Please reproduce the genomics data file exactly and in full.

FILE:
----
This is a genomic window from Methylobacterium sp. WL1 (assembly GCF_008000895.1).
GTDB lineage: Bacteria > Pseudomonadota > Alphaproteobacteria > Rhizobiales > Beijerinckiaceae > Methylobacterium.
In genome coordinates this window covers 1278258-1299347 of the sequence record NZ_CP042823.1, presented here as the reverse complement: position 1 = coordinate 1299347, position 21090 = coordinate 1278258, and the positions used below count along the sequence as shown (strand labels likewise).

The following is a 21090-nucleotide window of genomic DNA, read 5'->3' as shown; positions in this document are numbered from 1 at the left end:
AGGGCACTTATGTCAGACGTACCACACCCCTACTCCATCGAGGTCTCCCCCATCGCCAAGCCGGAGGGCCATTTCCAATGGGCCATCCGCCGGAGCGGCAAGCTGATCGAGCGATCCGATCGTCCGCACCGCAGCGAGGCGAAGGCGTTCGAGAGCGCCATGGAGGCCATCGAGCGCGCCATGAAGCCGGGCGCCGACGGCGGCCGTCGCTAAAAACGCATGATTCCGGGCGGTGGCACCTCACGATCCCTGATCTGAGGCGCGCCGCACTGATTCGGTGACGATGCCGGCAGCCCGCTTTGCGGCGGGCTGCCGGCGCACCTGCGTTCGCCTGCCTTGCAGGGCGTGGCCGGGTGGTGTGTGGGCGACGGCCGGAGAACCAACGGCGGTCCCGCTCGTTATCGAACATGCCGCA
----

This is a genomic window from Methylobacterium sp. WL1 (assembly GCF_008000895.1).
GTDB lineage: Bacteria > Pseudomonadota > Alphaproteobacteria > Rhizobiales > Beijerinckiaceae > Methylobacterium.
In genome coordinates this window covers 1278258-1299347 of the sequence record NZ_CP042823.1, presented here as the reverse complement: position 1 = coordinate 1299347, position 21090 = coordinate 1278258, and the positions used below count along the sequence as shown (strand labels likewise).

The following is a 21090-nucleotide window of genomic DNA, read 5'->3' as shown; positions in this document are numbered from 1 at the left end:
AGGGCACTTATGTCAGACGTACCACACCCCTACTCCATCGAGGTCTCCCCCATCGCCAAGCCGGAGGGCCATTTCCAATGGGCCATCCGCCGGAGCGGCAAGCTGATCGAGCGATCCGATCGTCCGCACCGCAGCGAGGCGAAGGCGTTCGAGAGCGCCATGGAGGCCATCGAGCGCGCCATGAAGCCGGGCGCCGACGGCGGCCGTCGCTAAAAACGCATGATTCCGGGCGGTGGCACCTCACGATCCCTGATCTGAGGCGCGCCGCACTGATTCGGTGACGATGCCGGCAGCCCGCTTTGCGGCGGGCTGCCGGCGCACCTGCGTTCGCCTGCCTTGCAGGGCGTGGCCGGGTGGTGTGTGGGCGACGGCCGGAGAACCAACGGCGGTCCCGCTCGTTATCGAACATGCCGCA